01/06/2004 1:00AM

Perret has done it his way

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Four Footed Fotos
Craig Perret is back at Gulfstream this winter. He led all riders there in 1968 - when Lyndon B. Johnson was president.

HALLANDALE BEACH, Fla. - Craig Perret took the day off from work Tuesday. The temptation is to ask: How would he know? But that would be an undeserved jab at someone who has worked a lifetime to reach such an enviable position.

Yes, the daily workload has gotten pretty light in recent years for Perret, whose fabulous riding career is fast approaching 37 years. Last year, Perret accepted just 90 mounts, a testament more to how he has chosen to operate in the twilight of his career than a dwindling popularity with horsemen. He won with 16 of them.

"I'm doing it my way," said Perret, 52.

Indeed, there may be no one in a more unique position in American racing than Perret. Most jockeys cannot afford to pick-and-choose in the manner he has done in recent years, but when the big-money races roll around, some trainers still have Perret on their short lists. Despite the infrequency with which Perret rides, and despite his refusal to adhere to the work-laden protocols that most jockeys follow, some trainers believe he still has the ability to ride with the best.

"Angel Cordero told me, 'I really like the way you do this. If it was me and I tried to do it, they would have canned my ass in a minute,' " said Perret, while catching some sun outside his beachside motel in Hollywood, Fla., on Tuesday.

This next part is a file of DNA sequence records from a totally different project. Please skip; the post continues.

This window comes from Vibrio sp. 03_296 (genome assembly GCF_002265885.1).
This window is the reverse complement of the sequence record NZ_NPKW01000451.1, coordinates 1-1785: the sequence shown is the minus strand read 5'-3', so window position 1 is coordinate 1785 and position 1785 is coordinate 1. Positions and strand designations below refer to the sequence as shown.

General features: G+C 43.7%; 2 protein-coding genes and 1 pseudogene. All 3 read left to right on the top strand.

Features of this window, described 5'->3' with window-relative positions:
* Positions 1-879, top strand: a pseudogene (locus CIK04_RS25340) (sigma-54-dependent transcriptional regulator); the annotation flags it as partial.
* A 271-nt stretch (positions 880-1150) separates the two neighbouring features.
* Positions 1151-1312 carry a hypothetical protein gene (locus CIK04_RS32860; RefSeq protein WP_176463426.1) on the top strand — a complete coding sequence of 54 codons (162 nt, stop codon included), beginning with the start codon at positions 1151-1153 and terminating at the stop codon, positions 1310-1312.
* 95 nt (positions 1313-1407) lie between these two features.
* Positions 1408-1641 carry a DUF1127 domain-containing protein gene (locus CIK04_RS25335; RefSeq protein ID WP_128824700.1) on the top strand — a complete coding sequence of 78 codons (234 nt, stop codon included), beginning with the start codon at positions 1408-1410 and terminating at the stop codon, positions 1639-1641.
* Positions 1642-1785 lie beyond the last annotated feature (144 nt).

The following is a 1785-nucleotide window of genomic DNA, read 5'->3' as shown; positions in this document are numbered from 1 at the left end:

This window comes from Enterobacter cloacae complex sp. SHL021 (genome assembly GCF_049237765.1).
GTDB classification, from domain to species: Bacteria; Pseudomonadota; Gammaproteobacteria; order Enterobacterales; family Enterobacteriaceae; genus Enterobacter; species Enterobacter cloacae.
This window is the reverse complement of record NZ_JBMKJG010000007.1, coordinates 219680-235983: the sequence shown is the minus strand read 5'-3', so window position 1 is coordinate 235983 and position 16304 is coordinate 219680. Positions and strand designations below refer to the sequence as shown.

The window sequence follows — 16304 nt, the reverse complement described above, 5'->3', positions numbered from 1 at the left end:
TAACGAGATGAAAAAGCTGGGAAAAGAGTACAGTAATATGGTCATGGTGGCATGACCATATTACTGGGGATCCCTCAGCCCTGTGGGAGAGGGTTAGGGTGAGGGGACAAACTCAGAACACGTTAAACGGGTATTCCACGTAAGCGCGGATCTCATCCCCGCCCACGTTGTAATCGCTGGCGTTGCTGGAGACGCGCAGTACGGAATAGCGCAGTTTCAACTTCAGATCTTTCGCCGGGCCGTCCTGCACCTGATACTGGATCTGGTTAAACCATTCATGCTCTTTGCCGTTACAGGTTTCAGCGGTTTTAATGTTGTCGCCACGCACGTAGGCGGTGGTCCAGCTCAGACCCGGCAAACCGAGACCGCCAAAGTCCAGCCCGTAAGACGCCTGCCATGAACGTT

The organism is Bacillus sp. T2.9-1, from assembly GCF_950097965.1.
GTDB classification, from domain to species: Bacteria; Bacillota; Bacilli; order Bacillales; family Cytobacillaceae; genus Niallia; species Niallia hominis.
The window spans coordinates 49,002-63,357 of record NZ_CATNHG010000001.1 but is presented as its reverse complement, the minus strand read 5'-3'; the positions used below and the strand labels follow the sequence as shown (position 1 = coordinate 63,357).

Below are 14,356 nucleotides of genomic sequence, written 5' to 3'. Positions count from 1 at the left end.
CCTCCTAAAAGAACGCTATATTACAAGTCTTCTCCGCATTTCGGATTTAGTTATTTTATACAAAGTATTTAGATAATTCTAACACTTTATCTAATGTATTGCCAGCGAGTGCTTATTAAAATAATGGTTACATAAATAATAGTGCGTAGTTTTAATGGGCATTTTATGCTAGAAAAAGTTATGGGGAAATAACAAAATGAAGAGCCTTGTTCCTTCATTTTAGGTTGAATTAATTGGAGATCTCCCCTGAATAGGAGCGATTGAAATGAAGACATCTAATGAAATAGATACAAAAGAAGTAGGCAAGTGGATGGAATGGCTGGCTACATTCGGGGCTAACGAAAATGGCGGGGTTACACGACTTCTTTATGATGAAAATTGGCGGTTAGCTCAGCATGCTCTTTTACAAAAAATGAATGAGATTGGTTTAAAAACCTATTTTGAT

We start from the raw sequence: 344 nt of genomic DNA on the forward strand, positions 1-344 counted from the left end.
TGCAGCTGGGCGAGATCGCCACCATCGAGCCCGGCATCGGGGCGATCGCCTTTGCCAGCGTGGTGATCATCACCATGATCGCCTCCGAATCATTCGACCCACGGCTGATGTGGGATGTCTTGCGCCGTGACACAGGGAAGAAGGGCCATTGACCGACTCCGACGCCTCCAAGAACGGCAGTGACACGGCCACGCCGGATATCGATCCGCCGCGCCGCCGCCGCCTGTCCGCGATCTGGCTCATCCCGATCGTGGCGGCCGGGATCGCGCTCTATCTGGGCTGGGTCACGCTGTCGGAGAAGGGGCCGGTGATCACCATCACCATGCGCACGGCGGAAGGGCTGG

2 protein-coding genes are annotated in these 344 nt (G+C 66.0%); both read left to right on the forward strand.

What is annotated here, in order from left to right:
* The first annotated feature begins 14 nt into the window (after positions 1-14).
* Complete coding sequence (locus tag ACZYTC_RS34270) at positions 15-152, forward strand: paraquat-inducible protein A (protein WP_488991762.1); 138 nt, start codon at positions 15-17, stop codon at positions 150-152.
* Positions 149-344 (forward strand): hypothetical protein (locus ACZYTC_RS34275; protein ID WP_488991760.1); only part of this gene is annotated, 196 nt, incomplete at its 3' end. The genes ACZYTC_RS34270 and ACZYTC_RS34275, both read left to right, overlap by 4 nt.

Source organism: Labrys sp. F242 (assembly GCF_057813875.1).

"This is just something that has worked for me," he added. "I don't know if it could work for anybody else, but it does for me."

This is the first time in about eight years that Perret has chosen to ride regularly at Gulfstream Park, which opened its 2004 meet last weekend. Having sold his Weston, Fla., farm to buy one in Shelbyville, Ky., in 1993, Perret rode sparingly at Fair Grounds in recent winters while mostly staying home in Kentucky to spend time with his two daughters, Jennifer, who is now a mother of three, and Jillian, 16.

Perret's return to Gulfstream is a result primarily of his a desire to seek out a top horse, perhaps one that could give him his 12th Kentucky Derby mount. Perret, who won the 1990 Derby aboard Unbridled, last rode in that race in 2000, finishing third aboard Impeachment.

"You've got to be where the good horses are to get on them," he said. "It was hard to stay home and stay in the game. I wanted to come down here and see what we could do."

Perret, whose agent is Terry "Jaws" Miller, returns to Gulfstream with a combination of attributes that younger riders simply don't have: a wealth of experience, Hall of Fame-caliber numbers, an immunity to big-game pressure, and tremendous riding instincts. He also has a lithe and agile body that belies his age.

Above all, it is that vast amount of experience that is most impressive about Perret.

Perhaps the most amazing fact about Perret is this: In 1968, when Lyndon B. Johnson was president and human beings had yet to set foot on the moon, Perret was the leading rider at Gulfstream. "Would've been the next year, too, but I broke my wrist," he said. "That was okay. I had my title. Didn't need 10."

In the course of a one-hour interview, Perret made reference to dozens of horses and horse people that reveal the depth of his years in racing: John Nerud, Eddie Neloy, Marje Everett, Harry Trotsek, Bill Shoemaker, Bill Hartack, Johnny Sellers, Milo Valenzuela, Braulio Baeza, Ray Broussard, Budd Lepman, Shug McGaughey, Bill Mott, Jack Van Berg, John Ward, Bill Donovan, Pretense, One for All, Abe's Hope, Fast Hilarious, Bet Twice, Unbridled, Rhythm, Housebuster, Safely Kept, Lost Code, Peteski, Alydeed, and others.